Claims of racial discrimination brought by environmental justice communities largely have been unsuccessful because establishing intentional discrimination under the Equal Protection Clause in this context is difficult. Adversely impacted communities have used civil rights statutes such as Title VI of the Civil Rights Act of 1964, which allows proof of a violation on the basis of discriminatory impact as well as discriminatory intent. Due to the U.S. Supreme Court's 2001 decision in Alexander v. Sandoval, which precludes a direct private cause of action under Title VI's disparate impact enforcing regulations, communities have turned to administrative agencies for enforcement of the regulations under 42 U.S.C. Section 1983, bolstered by President Clinton's Executive Order on Environmental Justice. Exec. Order No. 12,898, February 1994.
A recent case, South Camden Citizens in Action v. New Jersey Department of Environmental Protection, unfortunately illustrates the risks of that strategy. Despite the district court's finding of an adverse, racially disparate impact from the siting of a cement recycling plant in an environmentally devastated low-income community of color, the Third Circuit ruled that Title VI's disparate impact regulations were not enforceable under Section 1983. The Supreme Court refused to hear the case in June 2002. Presently, the split in the circuits on this point means that most environmental justice communities do not have this legal remedy available to them. (The Third, Fourth, Ninth, and Eleventh Circuits have precluded such claims, but the Sixth and D.C. Circuits have allowed them.)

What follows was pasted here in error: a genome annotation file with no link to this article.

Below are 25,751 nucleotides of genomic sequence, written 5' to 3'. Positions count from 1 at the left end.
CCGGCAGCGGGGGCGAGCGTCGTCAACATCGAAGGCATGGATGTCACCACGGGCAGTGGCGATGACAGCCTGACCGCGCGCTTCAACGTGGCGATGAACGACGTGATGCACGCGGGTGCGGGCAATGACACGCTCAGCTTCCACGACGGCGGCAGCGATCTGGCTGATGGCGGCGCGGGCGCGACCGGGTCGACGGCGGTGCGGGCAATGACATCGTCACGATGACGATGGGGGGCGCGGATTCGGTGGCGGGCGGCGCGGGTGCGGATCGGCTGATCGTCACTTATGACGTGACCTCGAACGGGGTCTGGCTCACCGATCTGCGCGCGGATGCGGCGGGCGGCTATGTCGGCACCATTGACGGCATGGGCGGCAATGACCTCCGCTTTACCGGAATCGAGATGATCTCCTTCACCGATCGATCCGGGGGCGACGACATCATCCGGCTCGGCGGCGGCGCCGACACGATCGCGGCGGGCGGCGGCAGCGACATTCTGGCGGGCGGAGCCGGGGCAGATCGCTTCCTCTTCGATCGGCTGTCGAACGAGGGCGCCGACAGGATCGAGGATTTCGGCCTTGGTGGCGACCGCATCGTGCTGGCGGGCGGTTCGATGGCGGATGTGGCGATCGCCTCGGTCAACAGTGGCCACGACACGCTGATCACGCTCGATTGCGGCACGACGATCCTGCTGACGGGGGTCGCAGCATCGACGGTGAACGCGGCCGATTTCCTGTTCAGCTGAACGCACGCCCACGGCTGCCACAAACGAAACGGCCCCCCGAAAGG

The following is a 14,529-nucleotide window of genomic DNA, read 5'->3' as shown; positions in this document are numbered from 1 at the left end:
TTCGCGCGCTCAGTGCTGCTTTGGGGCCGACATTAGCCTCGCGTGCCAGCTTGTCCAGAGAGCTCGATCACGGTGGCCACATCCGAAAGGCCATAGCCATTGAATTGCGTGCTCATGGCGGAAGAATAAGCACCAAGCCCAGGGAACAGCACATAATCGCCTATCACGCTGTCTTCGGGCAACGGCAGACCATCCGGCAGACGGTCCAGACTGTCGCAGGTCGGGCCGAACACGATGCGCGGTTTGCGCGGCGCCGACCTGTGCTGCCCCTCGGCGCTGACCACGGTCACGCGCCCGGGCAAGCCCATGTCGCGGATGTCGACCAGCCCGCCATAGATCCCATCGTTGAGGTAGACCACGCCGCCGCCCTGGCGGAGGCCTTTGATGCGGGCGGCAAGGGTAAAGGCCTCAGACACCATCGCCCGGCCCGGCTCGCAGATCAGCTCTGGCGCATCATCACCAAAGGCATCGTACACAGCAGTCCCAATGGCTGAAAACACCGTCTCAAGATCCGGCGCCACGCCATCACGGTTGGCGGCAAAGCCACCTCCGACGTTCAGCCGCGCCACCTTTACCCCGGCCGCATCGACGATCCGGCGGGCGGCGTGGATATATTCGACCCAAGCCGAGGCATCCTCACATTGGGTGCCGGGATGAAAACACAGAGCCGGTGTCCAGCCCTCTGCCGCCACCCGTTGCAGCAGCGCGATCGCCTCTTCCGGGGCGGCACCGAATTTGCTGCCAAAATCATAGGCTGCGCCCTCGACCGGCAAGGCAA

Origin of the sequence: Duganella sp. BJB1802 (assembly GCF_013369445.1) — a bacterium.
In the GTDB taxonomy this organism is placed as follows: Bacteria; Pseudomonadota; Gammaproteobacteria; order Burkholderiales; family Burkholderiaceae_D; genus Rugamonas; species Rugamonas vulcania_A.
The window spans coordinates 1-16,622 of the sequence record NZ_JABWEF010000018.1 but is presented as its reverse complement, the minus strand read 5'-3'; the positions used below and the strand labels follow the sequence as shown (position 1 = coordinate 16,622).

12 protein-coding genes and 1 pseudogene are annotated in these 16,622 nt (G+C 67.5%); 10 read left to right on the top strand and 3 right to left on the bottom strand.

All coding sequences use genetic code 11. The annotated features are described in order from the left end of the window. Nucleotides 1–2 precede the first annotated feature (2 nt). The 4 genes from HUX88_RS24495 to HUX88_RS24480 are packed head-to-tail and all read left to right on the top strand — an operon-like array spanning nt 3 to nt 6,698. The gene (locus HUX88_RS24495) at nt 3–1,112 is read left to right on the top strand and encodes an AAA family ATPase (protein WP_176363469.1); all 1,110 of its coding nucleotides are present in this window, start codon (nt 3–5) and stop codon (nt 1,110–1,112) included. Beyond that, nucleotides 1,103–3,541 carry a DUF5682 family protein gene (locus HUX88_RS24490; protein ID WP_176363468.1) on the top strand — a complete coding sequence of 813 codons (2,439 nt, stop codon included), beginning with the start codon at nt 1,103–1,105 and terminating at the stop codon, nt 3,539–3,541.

Impacted communities have looked to the EPA in particular for relief against state environmental agency permitting practices that allow more pollution generating facilities in already overburdened minority communities. During the past ten years, more than 100 Title VI civil rights administrative complaints were lodged with the EPA's Office of Civil Rights. Thus far, only about fourteen have been decided on the merits, all finding in favor of a state regulatory agency charged with discriminatory conduct (twelve finding no adverse impact, two finding no intentional discrimination). The methodology used by the EPA in investigating the claims and determining a disparate impact is controversial, and largely to blame for the failure of these claims at the administrative level.
The ongoing Texas case of Miller v. City of Dallas, however, has found success at the early stages of litigation, with a federal district court denying a motion for summary judgment by drawing extensively on the city's long history of discriminatory zoning practices and their ongoing impacts.
As published in Human Rights, Fall 2003, Vol. 30, No. 4, p.3.